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CMS Finalizes Rules Impacting RHCs Effective January 2024

CMS has issued final rules that may result in significant operational, revenue cycle, and regulatory reimbursement impacts for RHCs beginning in January 2024.
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In November 2023, CMS issued final rules for the 2024 Medicare Physician Fee Schedule (MPFS) and the 2024 Medicare Outpatient Prospective Payment System (OPPS). Both of these rules contained finalized policy proposals that will impact rural health clinics (RHCs) beginning in January 2024:

  • Telehealth Flexibilities
  • Medicare Coverage of Marriage and Family Therapists and Mental Health Counselor Services
  • Intensive Outpatient Program (IOP) Services Billable in RHC Under Special Payment Rule
  • Expansion of RHC Care Management Services
  • Definition Change to Nurse Practitioner

Telehealth Flexibilities

CMS has officially extended some telehealth flexibilities that were allowed during the public health emergency (PHE) to continue through December 31, 2024. Specifically, CMS finalized the following:

  • RHCs may be reimbursed for telehealth services utilizing CPT code G2025
  • Removed the originating and geographic site requirements, which allows patients to be located in any location during the telehealth visit. This would include the patient’s home. It should be noted that telehealth services are to be provided during the RHC’s operating hours
  • Delayed the in-person requirement for mental health visits performed via telehealth
  • Extended audio-only coverage allowance for telehealth services
  • Expanded the list of telehealth distant site providers to include Marriage and Family Therapists (MFTs) and Mental Health Counselors (MHCs)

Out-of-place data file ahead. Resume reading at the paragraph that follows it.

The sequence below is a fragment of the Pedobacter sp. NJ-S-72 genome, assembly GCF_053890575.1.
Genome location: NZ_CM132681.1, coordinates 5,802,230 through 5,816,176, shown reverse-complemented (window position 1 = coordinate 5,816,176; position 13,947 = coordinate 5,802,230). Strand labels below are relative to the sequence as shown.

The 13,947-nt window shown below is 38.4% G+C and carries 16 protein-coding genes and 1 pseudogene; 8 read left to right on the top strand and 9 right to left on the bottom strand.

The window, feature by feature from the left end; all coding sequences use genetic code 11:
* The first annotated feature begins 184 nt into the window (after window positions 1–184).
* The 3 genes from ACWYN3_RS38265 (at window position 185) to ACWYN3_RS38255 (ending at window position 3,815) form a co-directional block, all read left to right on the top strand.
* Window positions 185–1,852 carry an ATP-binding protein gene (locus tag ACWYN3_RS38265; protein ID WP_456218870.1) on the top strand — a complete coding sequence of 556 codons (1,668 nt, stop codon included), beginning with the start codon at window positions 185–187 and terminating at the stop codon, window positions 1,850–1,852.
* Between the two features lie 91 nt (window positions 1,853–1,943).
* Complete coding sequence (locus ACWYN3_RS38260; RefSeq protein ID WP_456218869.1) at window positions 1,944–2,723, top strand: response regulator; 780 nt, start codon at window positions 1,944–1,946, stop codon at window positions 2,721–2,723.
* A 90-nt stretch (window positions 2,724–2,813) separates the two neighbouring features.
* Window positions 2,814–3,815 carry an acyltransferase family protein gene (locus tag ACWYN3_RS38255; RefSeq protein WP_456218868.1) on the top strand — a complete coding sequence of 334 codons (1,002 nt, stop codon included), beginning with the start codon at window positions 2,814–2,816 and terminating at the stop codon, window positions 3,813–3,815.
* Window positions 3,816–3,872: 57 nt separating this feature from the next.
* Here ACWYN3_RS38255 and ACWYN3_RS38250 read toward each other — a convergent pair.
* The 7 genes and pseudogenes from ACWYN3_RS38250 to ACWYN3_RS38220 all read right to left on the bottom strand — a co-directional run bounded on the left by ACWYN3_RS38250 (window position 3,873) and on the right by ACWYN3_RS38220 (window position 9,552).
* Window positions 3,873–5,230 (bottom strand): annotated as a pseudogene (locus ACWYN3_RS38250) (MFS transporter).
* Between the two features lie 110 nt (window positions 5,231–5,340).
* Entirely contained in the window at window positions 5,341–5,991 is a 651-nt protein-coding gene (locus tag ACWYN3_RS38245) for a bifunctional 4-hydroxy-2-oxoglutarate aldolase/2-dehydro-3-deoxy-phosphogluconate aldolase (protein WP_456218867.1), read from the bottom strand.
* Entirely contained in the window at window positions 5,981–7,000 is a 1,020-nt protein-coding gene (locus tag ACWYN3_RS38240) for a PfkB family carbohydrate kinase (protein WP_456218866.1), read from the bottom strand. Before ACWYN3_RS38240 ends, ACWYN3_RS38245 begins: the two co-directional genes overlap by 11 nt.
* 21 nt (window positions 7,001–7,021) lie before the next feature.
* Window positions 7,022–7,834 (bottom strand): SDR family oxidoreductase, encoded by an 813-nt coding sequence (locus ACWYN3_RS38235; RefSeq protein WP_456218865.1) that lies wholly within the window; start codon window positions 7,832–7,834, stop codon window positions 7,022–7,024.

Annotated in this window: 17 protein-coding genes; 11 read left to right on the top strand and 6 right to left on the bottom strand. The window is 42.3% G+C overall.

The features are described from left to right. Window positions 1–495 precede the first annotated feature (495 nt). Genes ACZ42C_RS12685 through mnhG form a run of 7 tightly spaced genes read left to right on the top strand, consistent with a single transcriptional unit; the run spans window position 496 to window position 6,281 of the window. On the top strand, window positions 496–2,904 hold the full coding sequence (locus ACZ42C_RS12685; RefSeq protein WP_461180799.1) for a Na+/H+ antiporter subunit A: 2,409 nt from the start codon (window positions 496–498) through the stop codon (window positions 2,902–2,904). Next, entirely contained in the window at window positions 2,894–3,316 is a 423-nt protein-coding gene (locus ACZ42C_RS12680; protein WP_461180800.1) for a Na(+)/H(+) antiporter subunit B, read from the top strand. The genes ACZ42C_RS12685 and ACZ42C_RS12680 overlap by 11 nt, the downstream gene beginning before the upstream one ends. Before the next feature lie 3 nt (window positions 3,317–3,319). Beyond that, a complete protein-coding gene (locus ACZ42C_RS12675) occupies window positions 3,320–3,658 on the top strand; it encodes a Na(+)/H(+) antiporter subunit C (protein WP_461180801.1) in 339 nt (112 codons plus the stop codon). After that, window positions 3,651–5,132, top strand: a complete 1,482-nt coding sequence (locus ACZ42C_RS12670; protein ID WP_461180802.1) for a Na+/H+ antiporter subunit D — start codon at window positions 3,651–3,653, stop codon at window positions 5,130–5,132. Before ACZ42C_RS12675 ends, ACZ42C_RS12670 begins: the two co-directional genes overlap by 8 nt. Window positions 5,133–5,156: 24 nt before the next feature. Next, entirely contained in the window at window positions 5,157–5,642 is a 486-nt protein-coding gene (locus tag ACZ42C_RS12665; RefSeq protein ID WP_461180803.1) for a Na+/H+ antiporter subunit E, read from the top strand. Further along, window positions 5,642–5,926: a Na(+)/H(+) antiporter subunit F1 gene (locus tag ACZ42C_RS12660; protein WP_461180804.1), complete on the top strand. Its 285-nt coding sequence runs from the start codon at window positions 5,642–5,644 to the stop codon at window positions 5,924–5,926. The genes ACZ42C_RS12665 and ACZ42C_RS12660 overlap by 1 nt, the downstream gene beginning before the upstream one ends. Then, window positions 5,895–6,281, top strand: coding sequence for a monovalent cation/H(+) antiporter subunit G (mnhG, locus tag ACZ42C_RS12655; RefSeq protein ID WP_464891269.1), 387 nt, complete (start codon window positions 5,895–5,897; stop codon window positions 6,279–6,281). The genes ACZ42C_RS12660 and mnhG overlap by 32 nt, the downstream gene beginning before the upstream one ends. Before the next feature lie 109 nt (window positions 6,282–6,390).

New Billable RHC Provider Types

MFTs and MHCs have now been officially added as qualified RHC provider types. An MHC is an individual who:

  • “(A) possesses a master’s or doctor’s degree which qualifies for licensure or certification as a mental health counselor, clinical professional counselor, or professional counselor under the State law of the State in which such individual furnishes the services described in paragraph (3);
  • (B) is licensed or certified as a mental health counselor, clinical professional counselor, or professional counselor by the State in which the services are furnished;
  • (C) after obtaining such a degree has performed at least two years of clinical supervised experience in mental health counseling; and
  • (D) meets such other requirements as specified by the Secretary.”

Effective January 1, 2024, MFTs and MHCs will be able to generate Medicare encounters and be reimbursed for those services at the RHC’s all-inclusive rate (AIR). MFTs and MHCs also have the ability to meet the requirement that a provider must be available to provide care to patients at all times the clinic is open.

Intensive Outpatient Program (IOP) Services

IOP services are outpatient mental health services that are designed for patients who require more complex mental health care than would be able to be accomplished during a typical office visit, but not so severe that an inpatient mental service would be required. These services are intended for patients with acute mental illnesses such as depression and substance abuse disorders who require a higher level of care. In its proposal, CMS specified the services eligible to be provided and reimbursed under an IOP may include:

  • Individual and group therapy with physicians, psychologists, and other mental health professionals as available under state law
  • Occupational therapy
  • Furnishing of drugs and biologicals for therapeutic purposes that are not self-administered